The term laparoscopy comes from the Greek ‘laparo’ meaning abdomen and ‘scopy’ to look for.  Therefore, laparoscopy means to look in the abdomen. It is used to investigate and diagnose abnormalities.

The operation

This is performed under a general anesthetic. A small cut is made near your umbilicus (tummy button) and another just above the pubic hair. The laparoscope is inserted and your abdomen is gently inflated to allow the doctor to see your ovaries, tubes and outside your womb.

Complications

Frequently occurring risks: Bruising, shoulder tip pain, wound gaping, infection.

Serious risks: Failure to gain entry in abdominal cavity, hernia at site of entry <1% . There is a 2 in 1000   risk of damaging the bowel or bladder when inserting the laparoscope and an open operation may be necessary to either complete the operation or repair the damage.  Death 3-8/100 000 women. Up to 15% of bowel injuries might not be diagnosed at the time of laparoscopy.

Obviously, a longer period of hospital stay is required if there are complications.
Use reliable contraception since the start of periods in the cycle you are going to have operation, pregnancy test will be done before operation but it cannot detect very early pregnancy.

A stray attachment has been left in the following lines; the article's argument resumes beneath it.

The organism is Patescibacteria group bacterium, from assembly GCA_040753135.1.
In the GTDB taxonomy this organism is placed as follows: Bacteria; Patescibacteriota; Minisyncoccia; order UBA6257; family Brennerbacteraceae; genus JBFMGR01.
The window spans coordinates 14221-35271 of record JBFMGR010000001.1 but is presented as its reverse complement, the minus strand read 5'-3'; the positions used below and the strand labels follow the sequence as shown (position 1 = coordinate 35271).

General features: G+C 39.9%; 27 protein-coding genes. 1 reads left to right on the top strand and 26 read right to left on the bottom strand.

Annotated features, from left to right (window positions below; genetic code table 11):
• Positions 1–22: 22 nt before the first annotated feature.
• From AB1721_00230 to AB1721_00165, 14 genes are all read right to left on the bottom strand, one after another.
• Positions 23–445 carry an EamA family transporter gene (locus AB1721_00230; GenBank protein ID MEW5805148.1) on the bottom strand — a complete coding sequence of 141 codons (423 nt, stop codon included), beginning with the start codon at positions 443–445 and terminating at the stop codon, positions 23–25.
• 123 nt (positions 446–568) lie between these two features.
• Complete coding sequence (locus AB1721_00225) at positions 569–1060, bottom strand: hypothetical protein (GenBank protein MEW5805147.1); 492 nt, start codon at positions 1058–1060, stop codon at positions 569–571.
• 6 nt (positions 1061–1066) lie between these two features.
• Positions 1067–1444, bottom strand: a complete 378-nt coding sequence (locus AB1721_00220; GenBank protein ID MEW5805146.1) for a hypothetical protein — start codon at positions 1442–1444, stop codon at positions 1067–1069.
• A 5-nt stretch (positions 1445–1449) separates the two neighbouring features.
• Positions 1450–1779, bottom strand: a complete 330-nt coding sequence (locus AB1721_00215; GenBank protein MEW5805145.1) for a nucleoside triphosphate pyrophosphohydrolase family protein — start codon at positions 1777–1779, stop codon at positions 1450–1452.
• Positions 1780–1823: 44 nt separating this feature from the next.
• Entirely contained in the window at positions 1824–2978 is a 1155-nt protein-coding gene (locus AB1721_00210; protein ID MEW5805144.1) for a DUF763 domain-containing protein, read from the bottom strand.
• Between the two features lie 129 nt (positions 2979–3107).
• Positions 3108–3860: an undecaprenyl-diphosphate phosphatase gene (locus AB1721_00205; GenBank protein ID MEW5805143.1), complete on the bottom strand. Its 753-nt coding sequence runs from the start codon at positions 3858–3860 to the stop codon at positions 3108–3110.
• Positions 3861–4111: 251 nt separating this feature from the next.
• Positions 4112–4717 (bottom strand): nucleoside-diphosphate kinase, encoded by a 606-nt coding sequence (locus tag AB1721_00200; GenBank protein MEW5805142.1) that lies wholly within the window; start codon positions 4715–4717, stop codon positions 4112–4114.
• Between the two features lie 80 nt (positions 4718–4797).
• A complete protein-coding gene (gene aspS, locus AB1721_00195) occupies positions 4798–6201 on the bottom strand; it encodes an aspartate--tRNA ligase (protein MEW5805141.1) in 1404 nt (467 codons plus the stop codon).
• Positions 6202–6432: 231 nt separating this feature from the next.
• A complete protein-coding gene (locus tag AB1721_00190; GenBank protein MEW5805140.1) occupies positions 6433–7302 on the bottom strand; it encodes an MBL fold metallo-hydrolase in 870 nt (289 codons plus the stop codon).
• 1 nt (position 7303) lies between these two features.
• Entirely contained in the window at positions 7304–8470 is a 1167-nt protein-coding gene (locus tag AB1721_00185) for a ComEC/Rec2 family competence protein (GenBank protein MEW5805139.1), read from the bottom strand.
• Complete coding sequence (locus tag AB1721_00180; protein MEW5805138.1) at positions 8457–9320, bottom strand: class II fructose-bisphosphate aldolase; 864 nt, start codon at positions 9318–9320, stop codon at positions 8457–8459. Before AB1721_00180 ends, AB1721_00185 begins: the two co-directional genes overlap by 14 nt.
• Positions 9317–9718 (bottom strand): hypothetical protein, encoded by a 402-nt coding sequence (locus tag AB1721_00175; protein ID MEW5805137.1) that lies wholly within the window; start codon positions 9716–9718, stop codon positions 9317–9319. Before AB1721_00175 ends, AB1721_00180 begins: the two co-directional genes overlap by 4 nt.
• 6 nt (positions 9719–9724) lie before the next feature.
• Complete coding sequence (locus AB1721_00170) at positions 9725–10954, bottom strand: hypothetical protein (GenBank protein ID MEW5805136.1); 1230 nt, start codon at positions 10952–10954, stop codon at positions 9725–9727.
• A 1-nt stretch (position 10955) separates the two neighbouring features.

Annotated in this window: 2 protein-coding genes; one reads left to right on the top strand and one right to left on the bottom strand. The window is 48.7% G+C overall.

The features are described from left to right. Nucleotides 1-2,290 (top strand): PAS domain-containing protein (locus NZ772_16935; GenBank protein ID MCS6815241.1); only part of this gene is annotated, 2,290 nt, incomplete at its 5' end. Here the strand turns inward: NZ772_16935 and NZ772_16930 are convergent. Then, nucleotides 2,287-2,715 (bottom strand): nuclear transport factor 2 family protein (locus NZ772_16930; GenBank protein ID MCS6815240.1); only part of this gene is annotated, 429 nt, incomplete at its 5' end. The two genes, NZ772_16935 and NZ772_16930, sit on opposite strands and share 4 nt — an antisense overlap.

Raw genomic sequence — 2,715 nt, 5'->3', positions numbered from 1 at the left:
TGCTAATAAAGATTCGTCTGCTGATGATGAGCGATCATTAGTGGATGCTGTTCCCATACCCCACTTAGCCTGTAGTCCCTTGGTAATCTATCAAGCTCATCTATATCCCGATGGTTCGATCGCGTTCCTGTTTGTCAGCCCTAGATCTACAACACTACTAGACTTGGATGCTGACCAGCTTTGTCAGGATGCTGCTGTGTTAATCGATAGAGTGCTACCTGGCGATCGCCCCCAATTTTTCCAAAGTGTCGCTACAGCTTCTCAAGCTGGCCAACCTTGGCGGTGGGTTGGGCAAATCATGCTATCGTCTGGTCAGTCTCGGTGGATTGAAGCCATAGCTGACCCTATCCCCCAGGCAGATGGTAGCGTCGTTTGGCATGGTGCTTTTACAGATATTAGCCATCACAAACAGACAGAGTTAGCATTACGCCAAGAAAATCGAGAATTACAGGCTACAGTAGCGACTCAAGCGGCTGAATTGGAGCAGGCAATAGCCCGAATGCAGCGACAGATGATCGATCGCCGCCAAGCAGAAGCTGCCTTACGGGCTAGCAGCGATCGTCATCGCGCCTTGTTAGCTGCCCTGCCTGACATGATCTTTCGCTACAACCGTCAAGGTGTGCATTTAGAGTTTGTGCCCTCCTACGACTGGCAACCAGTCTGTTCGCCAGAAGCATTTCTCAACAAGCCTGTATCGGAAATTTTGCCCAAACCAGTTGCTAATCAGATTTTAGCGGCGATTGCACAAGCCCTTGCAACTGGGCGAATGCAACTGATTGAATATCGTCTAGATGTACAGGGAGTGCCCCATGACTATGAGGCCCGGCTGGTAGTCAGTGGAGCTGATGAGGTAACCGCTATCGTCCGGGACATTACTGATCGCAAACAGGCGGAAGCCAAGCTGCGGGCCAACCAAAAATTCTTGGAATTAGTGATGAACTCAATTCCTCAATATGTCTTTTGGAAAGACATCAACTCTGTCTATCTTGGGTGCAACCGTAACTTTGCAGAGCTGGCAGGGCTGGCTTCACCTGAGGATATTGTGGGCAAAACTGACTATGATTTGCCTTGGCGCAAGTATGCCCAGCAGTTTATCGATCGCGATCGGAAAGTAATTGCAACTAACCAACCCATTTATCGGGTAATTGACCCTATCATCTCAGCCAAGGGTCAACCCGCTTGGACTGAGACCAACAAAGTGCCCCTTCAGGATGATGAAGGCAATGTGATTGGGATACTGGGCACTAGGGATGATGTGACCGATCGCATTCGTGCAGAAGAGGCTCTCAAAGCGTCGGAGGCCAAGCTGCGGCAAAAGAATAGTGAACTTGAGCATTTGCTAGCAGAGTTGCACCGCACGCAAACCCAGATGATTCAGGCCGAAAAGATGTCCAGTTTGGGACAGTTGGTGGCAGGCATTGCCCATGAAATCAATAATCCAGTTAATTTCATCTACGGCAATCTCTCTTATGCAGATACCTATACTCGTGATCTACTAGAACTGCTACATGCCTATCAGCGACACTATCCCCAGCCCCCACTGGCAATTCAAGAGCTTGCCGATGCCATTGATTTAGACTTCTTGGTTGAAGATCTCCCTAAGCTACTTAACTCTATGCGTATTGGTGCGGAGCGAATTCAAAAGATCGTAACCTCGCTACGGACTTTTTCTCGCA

After the operation

Following the operation, you may be aware of   some discomfort in your abdomen, shoulders and under your ribs for a few days. This is quite normal.  Pain relief medication such as paracetamol should help.  If you are still having pain, you could try Ibuprofen.

Your abdomen may feel and look bloated – this is to be expected and will return to normal in a few days. There will be two plasters on your abdomen where the small cuts were made. You will be allowed a drink fairly soon after being brought back to the Day Ward.

Discharge advice

Most women go home the same day. The small plasters on your abdomen can be removed the day after your operation. You may bath or shower. Carefully dry the areas. The stitches are usually dissolvable and go away on their own, so do not worry about them. Your nurse will give you a letter to take with you. You may experience some slight vaginal bleeding. This should settle after a few days. Use sanitary pads, not tampons, until the bleeding stops.

Ref: 14-16-147
Review 07/2022